“If you want to test a man’s character, give him power.”
The quotation is from Abraham Lincoln, but it could easily have come from the Torah. The writers of the Bible knew that people in power can be tempted to abuse that power. So they wrote commandments that are addressed specifically to those in positions of power.
Of course, that means all of us. Because at one time or another, each person is in a position of power over someone else. So this week’s Torah portion offers a diverse set of laws that are seemingly unrelated, yet which collectively offer a lesson in human interaction.
In case you don’t feel like reading chapters 21 to 24 of Exodus (which comprise parashah Mishpatim), here’s my summary of the commandments therein:
Don’t be a jerk.
Don’t be cruel.
Don’t take advantage of people.
Don’t hurt people, physically or psychologically.
Apologize if you do hurt them.
Make restitution when you screw up.
The underlying message is clear. We interact with other people on a daily basis, and the Torah wants to remind us to be careful with each other.
Children often fantasize about being grown-ups, about being free to do anything they want. They think that being an adult means complete freedom. As adults, we learn that such freedom is both immature and irresponsible.
We are required to abide by the rule of law, and the unwritten rules of society. Because running a red light is not only illegal according to the law books. It also breaks the societal law that we cannot threaten the safety and well-being of others.
The Talmud teaches, kol Yisrael arevim zeh ba’zeh, all Israel is responsible one to another. It reflects the basic idea of communal responsibility in Jewish law. Today, we live in a world where Jews and gentiles mingle freely, and so I propose that we emend the saying to read: Kol h’amin arevim zeh ba’zeh, All humans are responsible one to another.
That means taking care of each other and our planet. It means being kind and thoughtful, even when we want to be selfish. It means that we live in a planet-wide community and we have a responsibility to the entire community. And it means that when people in power abuse that power, we must speak out.
I Fashion Styles said:
Fantastic site. Lots of useful information here. I am sending it to several friends ans also sharing in delicious. And certainly, thanks for your sweat!
Myrna charry said:
It is always a pleasure to read your weekly comments. It is curious that our leaders too often become corrupted by power – no one is born corrupt so what happens to a person who loses compassion and peddles hatred and divisiveness once he/she gains power? This is true of both right and left wing leaders. This has perplexed me for some time.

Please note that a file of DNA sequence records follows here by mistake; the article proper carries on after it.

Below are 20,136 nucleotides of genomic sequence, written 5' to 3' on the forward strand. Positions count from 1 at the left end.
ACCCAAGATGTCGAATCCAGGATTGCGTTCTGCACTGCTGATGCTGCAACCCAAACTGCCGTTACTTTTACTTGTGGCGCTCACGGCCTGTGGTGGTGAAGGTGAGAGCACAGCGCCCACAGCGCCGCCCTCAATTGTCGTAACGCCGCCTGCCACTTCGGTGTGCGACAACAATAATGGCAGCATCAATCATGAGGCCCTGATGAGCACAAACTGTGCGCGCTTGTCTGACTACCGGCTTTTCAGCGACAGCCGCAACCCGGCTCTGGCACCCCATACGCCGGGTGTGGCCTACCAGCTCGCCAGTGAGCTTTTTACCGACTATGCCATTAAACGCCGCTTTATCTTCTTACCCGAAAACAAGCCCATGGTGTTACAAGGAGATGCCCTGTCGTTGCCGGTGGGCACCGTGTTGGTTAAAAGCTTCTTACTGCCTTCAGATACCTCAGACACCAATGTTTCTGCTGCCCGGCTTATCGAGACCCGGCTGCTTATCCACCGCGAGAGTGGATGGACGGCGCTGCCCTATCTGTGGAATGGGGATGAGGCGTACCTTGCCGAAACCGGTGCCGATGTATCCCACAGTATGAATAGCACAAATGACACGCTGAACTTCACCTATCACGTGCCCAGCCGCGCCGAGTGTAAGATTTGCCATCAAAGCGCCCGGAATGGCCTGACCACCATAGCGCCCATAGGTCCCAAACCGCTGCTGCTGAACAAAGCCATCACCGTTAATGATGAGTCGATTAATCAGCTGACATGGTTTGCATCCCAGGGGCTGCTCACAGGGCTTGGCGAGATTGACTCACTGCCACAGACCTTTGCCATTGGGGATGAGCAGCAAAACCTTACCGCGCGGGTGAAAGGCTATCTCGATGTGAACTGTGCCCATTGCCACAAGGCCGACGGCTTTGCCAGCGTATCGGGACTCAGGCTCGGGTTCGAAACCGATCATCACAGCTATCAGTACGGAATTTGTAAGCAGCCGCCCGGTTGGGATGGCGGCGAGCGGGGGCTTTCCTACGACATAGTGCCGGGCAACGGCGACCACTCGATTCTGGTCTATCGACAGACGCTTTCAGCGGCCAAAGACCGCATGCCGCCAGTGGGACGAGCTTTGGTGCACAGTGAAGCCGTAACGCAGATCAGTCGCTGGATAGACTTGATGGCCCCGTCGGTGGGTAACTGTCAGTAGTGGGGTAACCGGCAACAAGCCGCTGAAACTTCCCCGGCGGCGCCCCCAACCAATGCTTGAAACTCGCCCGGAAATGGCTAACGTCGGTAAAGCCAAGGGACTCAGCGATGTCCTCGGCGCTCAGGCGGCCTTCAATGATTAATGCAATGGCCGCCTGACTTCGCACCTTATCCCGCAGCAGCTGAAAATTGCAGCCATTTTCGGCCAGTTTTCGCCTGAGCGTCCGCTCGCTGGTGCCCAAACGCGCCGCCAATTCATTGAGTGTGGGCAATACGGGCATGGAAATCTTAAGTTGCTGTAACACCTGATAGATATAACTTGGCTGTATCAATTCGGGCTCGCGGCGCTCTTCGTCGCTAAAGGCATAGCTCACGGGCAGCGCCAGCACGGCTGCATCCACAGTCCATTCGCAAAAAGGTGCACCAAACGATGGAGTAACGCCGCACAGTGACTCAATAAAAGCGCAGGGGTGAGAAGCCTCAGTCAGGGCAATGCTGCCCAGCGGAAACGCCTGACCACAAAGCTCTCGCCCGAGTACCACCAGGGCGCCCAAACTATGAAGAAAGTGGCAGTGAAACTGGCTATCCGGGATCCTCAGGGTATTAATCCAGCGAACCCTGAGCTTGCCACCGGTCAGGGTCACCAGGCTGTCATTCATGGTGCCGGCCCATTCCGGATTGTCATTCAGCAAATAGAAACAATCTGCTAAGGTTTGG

Maybe if leadership were truly held to common standards of behavior with no exceptions – same privileges, same health care, same salary , etc. I think because leadership covets privilege that they move away (metaphorically) from the people – I do think that no matter what one thinks or thought of Fidel Castro, he made an attempt to remain one with his people and it is why he only wore fatigues as clothing and never lived in a big “white house” – he might have been “on to something!” Until leadership remains connected to those they serve (and on a daily basis) I think we’ll never have a fair and equitable society.
P.S. This is a p.s. to my recent comment- if you’re on Facebook you might want to check out the group: Torah Trumps Hate.
Thanks for this post. I totally agree and have been and will continue to do all I can. At the recent prayer breakfast apparently the president said this country was meant to be a Christian country. As if the praise of white supremacists and fomenting of hate for and violence toward immigrants (particularly those of color) wasn’t enough! May we all have the strength to continue to see what is true and all work together to save our country and teach the young to follow those who are good and kind.
Once again you have spoken in terms to which we can clearly relate. Your extension of the Hebrew text is right on the mark. Thank you for starting my day with inspiration, and even hope.
SRQ Jew said: